Word-level semantic deficits in aphasia -- usually defined in terms of comprehension errors dominated by semantic confusions -- have been found in some patients to be specific to the auditory-verbal modality, and in other patients to extend at least to the visual modality as well. I would have predicted that the modality specific deficits would be associated with lesion in the posterior temporal lobe (~MTG). This seems not to be the case, however.
Data presented both in Hart & Gordon (1990, Ann. Neurol., 27:226-31), and in Chertkow et al. (1997: Brain and Language, 58: 203-232) suggest that more general semantic deficits -- affecting single word processing as well as non-verbal object processing -- are associated with the posterior temporal lobe. The image on the left is from Chetkow et al. and shows, in the top panel, the outline of lesions from their group of 8 aphasics with verbal+non-verbal semantic deficits, and, in the bottom panel the region of overlap of these lesions (shaded). The image on the right is from Hart & Gordon, and shows the lesion outlines and region of overlap (shaded) of their 3 patients with semantic deficits. Although these are not fancy voxel-based lesion-symptom mapping studies, the similarity of findings in the two studies makes me think there is something to the anatomical findings. Patients with language-specific semantic deficits had this posterior temporal region completely spared; their lesions were all (n=3) in the parietal lobe (lesion outlines of these patients are in the bottom panel of the Chertkow et al. figure on left).
I honestly don't know what to make of the parietal lobe localization for language-specific semantic deficits; such a finding certainly doesn't fit neatly into our Dual-Stream model. So I'll restrict discussion to the posterior temporal lobe localization of the more general semantic deficits. A number of points can be made in this regard.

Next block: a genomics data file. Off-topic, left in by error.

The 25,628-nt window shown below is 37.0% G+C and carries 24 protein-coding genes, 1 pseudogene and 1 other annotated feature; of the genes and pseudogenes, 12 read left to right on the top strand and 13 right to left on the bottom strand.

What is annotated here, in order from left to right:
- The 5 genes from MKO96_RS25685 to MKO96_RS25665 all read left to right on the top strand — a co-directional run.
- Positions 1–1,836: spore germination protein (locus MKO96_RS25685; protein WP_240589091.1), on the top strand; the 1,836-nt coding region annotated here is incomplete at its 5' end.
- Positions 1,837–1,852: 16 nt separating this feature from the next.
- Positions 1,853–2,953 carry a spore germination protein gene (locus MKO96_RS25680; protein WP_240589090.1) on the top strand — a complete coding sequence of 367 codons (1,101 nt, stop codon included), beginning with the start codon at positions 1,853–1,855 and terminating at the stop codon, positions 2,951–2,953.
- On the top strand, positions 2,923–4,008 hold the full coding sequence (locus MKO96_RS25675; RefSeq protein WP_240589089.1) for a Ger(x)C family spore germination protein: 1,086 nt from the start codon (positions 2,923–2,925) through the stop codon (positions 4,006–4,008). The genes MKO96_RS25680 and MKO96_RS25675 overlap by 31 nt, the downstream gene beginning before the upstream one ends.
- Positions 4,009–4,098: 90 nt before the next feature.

1. The posterior temporal lobe is involved in semantic processing at the word/object level. The lesion evidence is quite clear on this point. We can infer this from Wernicke aphasics who tend to have lesions in the posterior temporal lobe, and typically present with semantic deficits, and now we see it explicitly in two studies of patients with word/object level semantic deficits.
2. Patients with semantic deficits and posterior temporal lesions tend to have deficits that are not linguistic-specific. Does this mean that the deficits are amodal, affecting the representation of semantic knowledge? Not necessarily. It is possible that this region contains distinct networks for accessing semantic knowledge from the auditory-verbal modality on the one hand, and from the visual modality on the other. That is, the general semantic deficit could result from anatomical proximity of largely independent system. Or it could be that there is a single system that accesses semantic knowledge, that can take input from either the visual or auditory-verbal modalities. Evidence for an access, as opposed to a knowledge representation deficit comes from the fact that semantic errors in aphasia tend to be unstable: patients may make an error on a particular item on one trial, and then get it right the next time they are presented with it. Both of these possibilities are consistent with our proposal that the posterior temporal lobe (MTG region) supports the mapping between sound and meaning, or in more psycholinguistic terms, functions as a "lexical interface." Note that if this network also turns out to support mappings between visual percepts and meaning, it does not disprove our claim, it only means that the region's function is more general than a pure sound-to-meaning mapping system.
3. Single word/object semantic deficits in aphasia are of a different character than semantic deficits found in semantic dementia. This is a point made explicitly by Jeffries and Lambon Ralph (a paper we did not read for this course; 2006, Brain, 129:2132-47), but also made by the tendency for the semantic deficit to be more variable on an item level in aphasia than in semantic dementia, suggesting more of an access problem in aphasia and a representation deficits in SD (correct me, semantic dementia experts, if I got this wrong).
I should think that examining cases of pure word deafness would help clarify this question.
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